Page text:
Following a contentious Munich Security Conference that saw the United States and its European Allies clash over a whole host of issues, the US Deputy Secretary of Energy Dan Brouillette made clear that Washington will not allow Saudi Arabia to develop a nuclear bomb.
Saudi Arabia has refused to rule out weapons-grade uranium enrichment, saying the Kingdom may need to consider its own nuclear weapons programme in order to counter its arch-enemy, Iran’s, perceived nuclear ambitions and the Islamic Republic’s advanced nuclear research and enrichment capabilities.
The fear spreading throughout the region and in the halls of power in the West is that the Kingdom is looking to develop nuclear fuel, some of which could be diverted for a covert weapons project if Iran opted to withdraw from the 2015 nuclear agreement that the US walked out on last year.
The Americans justified their quitting the deal after citing numerous instances where Iran continued to play a malevolent role Middle East’s affairs, particularly in the Yemeni and Syrian civil wars and Tehran’s continued support for the region’s two largest state-sponsored terrorist organisations – Hamas and Hezbollah.
Under the 2015 agreement, Iran maintains a small number of nuclear centrifuges though it has to ship 97% of its fuel out of the country. Buying ready-made nuclear fuel abroad would be cheaper for Saudi Arabia, but Riyadh is keen to match Iran’s nuclear capability. Saudi Arabia has its own plutonium deposits and nuclear technology research centres.
What worries most observers, including the Israelis, is that Saudi Arabia, a country with a Wahabbist majority, could lose control of the highly sensitive nuclear weapons technology, which could then fall into the hands of the dozens of Sunni terrorist organisations that the Kingdom has helped support and cultivate for years.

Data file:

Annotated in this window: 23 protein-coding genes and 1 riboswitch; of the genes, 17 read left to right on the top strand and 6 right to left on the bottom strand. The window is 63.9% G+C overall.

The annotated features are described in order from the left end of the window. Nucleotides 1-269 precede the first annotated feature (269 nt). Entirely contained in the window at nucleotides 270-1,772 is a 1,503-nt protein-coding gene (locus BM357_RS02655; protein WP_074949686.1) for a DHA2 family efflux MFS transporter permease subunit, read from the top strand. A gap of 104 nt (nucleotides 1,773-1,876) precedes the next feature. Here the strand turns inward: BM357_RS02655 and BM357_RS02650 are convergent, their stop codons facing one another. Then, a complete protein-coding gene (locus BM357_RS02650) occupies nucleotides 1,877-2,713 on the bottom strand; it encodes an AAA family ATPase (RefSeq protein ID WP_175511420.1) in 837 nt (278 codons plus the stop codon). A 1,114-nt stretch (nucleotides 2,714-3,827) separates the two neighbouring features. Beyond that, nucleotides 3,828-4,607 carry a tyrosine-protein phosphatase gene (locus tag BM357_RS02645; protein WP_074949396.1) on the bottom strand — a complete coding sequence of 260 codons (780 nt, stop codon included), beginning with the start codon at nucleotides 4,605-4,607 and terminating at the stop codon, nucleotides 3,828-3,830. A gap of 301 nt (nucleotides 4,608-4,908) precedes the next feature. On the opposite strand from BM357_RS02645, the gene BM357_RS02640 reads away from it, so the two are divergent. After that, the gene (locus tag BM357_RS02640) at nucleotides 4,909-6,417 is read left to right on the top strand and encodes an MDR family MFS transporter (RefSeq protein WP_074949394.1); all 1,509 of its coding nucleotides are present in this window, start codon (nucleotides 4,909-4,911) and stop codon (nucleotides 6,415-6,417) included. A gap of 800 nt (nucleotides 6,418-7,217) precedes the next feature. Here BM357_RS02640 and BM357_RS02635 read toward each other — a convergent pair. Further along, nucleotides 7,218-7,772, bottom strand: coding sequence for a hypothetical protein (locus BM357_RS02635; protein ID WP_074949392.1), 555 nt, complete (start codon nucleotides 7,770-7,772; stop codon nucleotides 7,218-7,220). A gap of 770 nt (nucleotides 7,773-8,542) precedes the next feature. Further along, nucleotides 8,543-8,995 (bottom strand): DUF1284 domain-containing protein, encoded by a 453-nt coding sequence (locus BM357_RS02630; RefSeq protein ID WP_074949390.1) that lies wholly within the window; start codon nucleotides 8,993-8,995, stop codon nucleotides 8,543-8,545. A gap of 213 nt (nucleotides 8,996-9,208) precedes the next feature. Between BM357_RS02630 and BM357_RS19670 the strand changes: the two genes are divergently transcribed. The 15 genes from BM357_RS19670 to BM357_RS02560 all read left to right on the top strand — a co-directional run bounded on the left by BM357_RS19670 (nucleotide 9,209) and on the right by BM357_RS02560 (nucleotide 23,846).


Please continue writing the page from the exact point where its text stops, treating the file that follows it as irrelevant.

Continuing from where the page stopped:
The US House and Senate could cancel any nuclear agreement with Saudi Arabia although they would need an extended majority that can override President Donald J. Trump‘s veto power. Trump has not indicated that he intends to use his executive authority to cancel a nuclear deal with the Saudi, which could be worth more an estimated $80 billion in contracts depending on how many plants Saudi Arabia plans to build.
During negotiations with the Trump Administration last year, Saudi Arabia’s Crown Prince Muhammad Prince Salman made clear the kingdom would not welcome inspections from the UN or the International Atomic Energy Agency. US Energy Secretary Rick Perry dodged a question by the US Congress in March 2018 when he was quizzed on whether the Trump administration would insist that Saudi Arabia needed to be officially banned from producing nuclear fuel.
Riyadh is still in the process of deciding which country they would contract to help develop its nuclear energy programme. At present, the US tops a shortlist that also includes Russia, China, and South Korea. Most of the world’s other nuclear-powered nations have refused to assist the Saudis to develop an energy programme following the murder of opposition journalist Jamal Khashoggi at the Saudi consulate in Istanbul, Turkey in October 2018.
The US has a longstanding policy that dates back to 1954 which bars any cooperation on nuclear energy, including plutonium enrichment, which could later be used for the development of a nuclear arsenal.
The Saudi Energy Ministry has repeatedly claimed that Riyadh’s programme would strictly be for civilian purposes and has said that it’s intention is to diversify Saudi Arabia’s energy sources. Those claims have come under scrutiny, however, as Saudi finances have been linked to Pakistan’s own nuclear arsenal.
This has deepened the concerns of the international community, most of whom worry that both Riyadh and Islamabad could work in tandem to develop a large nuclear arsenal that would equip the Sunni world with a nuclear deterrent to Iran’s goal of Shiite expansionism.
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